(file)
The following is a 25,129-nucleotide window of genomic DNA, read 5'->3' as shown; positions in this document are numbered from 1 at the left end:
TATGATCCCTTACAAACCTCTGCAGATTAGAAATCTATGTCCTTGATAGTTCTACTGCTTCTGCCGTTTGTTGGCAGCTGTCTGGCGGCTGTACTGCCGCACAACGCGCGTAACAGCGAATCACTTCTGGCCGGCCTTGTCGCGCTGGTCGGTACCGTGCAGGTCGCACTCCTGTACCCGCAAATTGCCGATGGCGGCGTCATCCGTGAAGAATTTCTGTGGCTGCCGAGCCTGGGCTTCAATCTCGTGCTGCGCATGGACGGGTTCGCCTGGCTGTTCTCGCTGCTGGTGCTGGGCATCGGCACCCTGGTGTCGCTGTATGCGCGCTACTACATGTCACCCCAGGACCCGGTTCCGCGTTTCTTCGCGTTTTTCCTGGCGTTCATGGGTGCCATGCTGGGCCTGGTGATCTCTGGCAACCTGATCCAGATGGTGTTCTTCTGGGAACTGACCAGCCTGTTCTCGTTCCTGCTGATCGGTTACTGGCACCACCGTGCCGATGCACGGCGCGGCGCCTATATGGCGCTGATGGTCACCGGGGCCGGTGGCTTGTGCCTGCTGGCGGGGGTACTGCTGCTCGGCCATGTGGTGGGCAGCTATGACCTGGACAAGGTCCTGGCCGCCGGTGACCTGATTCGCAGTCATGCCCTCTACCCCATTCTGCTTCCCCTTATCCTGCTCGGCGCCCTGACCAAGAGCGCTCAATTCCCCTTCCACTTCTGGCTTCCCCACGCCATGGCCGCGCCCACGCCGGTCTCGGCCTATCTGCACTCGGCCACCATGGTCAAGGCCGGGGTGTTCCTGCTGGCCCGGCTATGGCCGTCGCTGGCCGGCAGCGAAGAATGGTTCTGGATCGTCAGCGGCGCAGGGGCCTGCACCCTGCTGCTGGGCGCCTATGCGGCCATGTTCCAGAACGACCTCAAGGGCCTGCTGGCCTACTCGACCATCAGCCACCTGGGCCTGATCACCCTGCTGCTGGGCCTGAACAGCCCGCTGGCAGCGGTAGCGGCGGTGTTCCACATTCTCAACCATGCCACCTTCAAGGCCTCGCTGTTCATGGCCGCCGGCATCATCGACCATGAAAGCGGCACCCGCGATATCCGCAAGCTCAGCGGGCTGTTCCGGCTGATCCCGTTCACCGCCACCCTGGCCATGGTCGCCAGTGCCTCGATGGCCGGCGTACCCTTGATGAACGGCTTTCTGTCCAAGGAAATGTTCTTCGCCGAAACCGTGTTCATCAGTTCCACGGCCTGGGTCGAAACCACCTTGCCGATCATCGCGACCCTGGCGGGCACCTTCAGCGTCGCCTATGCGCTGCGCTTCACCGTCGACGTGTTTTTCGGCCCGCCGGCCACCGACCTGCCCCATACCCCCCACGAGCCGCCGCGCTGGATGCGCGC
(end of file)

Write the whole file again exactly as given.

The following is a 25,129-nucleotide window of genomic DNA, read 5'->3' as shown; positions in this document are numbered from 1 at the left end:
TATGATCCCTTACAAACCTCTGCAGATTAGAAATCTATGTCCTTGATAGTTCTACTGCTTCTGCCGTTTGTTGGCAGCTGTCTGGCGGCTGTACTGCCGCACAACGCGCGTAACAGCGAATCACTTCTGGCCGGCCTTGTCGCGCTGGTCGGTACCGTGCAGGTCGCACTCCTGTACCCGCAAATTGCCGATGGCGGCGTCATCCGTGAAGAATTTCTGTGGCTGCCGAGCCTGGGCTTCAATCTCGTGCTGCGCATGGACGGGTTCGCCTGGCTGTTCTCGCTGCTGGTGCTGGGCATCGGCACCCTGGTGTCGCTGTATGCGCGCTACTACATGTCACCCCAGGACCCGGTTCCGCGTTTCTTCGCGTTTTTCCTGGCGTTCATGGGTGCCATGCTGGGCCTGGTGATCTCTGGCAACCTGATCCAGATGGTGTTCTTCTGGGAACTGACCAGCCTGTTCTCGTTCCTGCTGATCGGTTACTGGCACCACCGTGCCGATGCACGGCGCGGCGCCTATATGGCGCTGATGGTCACCGGGGCCGGTGGCTTGTGCCTGCTGGCGGGGGTACTGCTGCTCGGCCATGTGGTGGGCAGCTATGACCTGGACAAGGTCCTGGCCGCCGGTGACCTGATTCGCAGTCATGCCCTCTACCCCATTCTGCTTCCCCTTATCCTGCTCGGCGCCCTGACCAAGAGCGCTCAATTCCCCTTCCACTTCTGGCTTCCCCACGCCATGGCCGCGCCCACGCCGGTCTCGGCCTATCTGCACTCGGCCACCATGGTCAAGGCCGGGGTGTTCCTGCTGGCCCGGCTATGGCCGTCGCTGGCCGGCAGCGAAGAATGGTTCTGGATCGTCAGCGGCGCAGGGGCCTGCACCCTGCTGCTGGGCGCCTATGCGGCCATGTTCCAGAACGACCTCAAGGGCCTGCTGGCCTACTCGACCATCAGCCACCTGGGCCTGATCACCCTGCTGCTGGGCCTGAACAGCCCGCTGGCAGCGGTAGCGGCGGTGTTCCACATTCTCAACCATGCCACCTTCAAGGCCTCGCTGTTCATGGCCGCCGGCATCATCGACCATGAAAGCGGCACCCGCGATATCCGCAAGCTCAGCGGGCTGTTCCGGCTGATCCCGTTCACCGCCACCCTGGCCATGGTCGCCAGTGCCTCGATGGCCGGCGTACCCTTGATGAACGGCTTTCTGTCCAAGGAAATGTTCTTCGCCGAAACCGTGTTCATCAGTTCCACGGCCTGGGTCGAAACCACCTTGCCGATCATCGCGACCCTGGCGGGCACCTTCAGCGTCGCCTATGCGCTGCGCTTCACCGTCGACGTGTTTTTCGGCCCGCCGGCCACCGACCTGCCCCATACCCCCCACGAGCCGCCGCGCTGGATGCGCGC